Wednesday 25 April 2018, 1.00PM to 2.00pm
Speaker(s): Vincent Somville
Abstract: Many young girls in developing countries experience early pregnancy and lifelong dependence upon family and partners, which may prevent them from reaching their full productive and social potential. In this paper, we consider two potential barriers to female empowerment: lack of reproductive health knowledge and lack of economic opportunities, and report from a randomized control field experiment of an empowerment program involving 3900 adolescent girls in 80 schools in rural Tanzania. One group was randomly offered a training program on reproductive health, a second group was offered a program on entrepreneurship while a third group was offered both training programs. The evidence from two rounds of follow-up surveys shows that both the entrepreneurship program and the combined program have empowered the girls in the economic domain, while the impact of the reproductive health training is more muted. These findings suggest that entrepreneurship training is more important than health training in empowering the adolescent girls. Regarding the health domain, preliminary evidence from a third long term follow-up reveals strong changes on fertility and reductions in sexually communicable diseases, suggesting that the economic improvements were accompanied by a stabilization in sexual relationships and health improvements.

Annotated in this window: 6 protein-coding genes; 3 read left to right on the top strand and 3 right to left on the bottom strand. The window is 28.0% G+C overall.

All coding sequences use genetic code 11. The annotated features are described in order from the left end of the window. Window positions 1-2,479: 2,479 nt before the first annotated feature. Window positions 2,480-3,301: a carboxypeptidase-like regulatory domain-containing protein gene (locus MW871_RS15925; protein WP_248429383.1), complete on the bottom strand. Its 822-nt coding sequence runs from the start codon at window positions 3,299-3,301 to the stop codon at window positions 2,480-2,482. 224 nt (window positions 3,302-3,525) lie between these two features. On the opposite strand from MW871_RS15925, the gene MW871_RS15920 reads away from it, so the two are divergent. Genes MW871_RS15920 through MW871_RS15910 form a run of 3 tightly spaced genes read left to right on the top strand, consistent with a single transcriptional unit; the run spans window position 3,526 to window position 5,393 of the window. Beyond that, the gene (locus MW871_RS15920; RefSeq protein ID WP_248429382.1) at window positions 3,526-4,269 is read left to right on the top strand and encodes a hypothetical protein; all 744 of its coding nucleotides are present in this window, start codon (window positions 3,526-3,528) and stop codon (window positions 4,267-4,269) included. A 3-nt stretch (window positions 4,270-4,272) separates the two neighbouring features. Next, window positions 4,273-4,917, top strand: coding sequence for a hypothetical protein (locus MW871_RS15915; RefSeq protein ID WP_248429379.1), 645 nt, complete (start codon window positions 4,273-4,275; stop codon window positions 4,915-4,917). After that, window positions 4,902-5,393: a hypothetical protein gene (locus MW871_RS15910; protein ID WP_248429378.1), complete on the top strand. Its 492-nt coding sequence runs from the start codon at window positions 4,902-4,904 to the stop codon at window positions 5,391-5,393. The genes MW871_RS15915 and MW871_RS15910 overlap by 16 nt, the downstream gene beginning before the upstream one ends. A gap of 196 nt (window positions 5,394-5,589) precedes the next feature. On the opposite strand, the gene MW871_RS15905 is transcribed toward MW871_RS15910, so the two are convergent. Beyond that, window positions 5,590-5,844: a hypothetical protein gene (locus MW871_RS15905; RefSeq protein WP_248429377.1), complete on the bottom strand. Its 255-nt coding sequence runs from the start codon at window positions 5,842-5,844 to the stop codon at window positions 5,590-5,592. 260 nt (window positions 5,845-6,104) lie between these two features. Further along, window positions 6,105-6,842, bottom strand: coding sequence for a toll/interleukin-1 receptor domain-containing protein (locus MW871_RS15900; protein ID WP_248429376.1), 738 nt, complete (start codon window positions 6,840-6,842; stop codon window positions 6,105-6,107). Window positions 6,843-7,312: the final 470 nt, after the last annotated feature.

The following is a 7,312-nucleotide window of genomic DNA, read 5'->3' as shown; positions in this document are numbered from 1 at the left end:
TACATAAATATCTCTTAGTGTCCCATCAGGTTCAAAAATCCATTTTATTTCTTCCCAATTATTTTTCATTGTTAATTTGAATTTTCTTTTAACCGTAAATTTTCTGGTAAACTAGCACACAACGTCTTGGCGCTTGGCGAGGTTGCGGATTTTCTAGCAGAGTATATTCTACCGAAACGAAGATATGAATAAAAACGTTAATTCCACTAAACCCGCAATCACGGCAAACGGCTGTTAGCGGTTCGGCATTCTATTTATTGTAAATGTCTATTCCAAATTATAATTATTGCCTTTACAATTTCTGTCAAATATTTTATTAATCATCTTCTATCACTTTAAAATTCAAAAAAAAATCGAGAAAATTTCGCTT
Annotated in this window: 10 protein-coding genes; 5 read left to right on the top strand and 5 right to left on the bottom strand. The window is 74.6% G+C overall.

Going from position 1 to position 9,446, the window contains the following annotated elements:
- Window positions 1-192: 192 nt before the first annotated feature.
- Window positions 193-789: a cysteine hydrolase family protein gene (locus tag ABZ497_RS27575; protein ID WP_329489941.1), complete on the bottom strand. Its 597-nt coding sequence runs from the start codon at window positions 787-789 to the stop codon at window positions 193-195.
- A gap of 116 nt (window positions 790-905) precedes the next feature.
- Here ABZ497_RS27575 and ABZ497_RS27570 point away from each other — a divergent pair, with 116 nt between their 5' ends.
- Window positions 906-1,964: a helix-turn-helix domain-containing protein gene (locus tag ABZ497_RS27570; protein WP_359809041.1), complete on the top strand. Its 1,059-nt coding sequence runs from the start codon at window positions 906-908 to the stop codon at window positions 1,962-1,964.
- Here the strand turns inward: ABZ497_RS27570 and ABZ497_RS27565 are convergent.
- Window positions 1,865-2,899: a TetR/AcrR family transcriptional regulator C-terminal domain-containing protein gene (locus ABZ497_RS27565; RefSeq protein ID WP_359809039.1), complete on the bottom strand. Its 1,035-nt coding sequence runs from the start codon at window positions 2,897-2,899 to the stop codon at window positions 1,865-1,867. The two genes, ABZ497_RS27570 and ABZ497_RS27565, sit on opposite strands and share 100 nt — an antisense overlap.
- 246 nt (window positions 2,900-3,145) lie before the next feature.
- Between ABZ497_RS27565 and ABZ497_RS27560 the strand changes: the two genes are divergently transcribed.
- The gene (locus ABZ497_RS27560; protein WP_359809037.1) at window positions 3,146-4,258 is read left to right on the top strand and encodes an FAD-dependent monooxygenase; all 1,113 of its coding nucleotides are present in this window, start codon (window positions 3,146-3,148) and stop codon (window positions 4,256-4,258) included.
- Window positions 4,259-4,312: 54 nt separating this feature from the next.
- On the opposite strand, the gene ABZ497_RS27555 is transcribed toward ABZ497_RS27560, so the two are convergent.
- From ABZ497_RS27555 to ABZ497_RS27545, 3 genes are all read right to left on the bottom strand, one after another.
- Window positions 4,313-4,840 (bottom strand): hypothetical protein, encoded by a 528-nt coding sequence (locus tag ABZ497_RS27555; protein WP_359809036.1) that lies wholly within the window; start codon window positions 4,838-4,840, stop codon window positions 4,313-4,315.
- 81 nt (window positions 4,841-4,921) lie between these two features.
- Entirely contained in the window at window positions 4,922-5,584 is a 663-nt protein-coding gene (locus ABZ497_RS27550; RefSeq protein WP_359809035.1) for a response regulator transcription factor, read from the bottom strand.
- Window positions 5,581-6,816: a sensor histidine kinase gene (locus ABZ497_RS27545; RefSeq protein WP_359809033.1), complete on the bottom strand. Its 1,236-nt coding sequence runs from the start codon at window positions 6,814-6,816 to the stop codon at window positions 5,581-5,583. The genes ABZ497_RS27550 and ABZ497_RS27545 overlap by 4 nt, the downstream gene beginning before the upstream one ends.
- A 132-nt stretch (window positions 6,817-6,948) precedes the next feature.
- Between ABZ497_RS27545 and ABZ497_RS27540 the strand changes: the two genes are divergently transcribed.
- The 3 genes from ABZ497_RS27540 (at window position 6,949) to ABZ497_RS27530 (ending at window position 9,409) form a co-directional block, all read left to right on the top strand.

Location: A/EW003 Alcuin East Wing
Admission: All welcome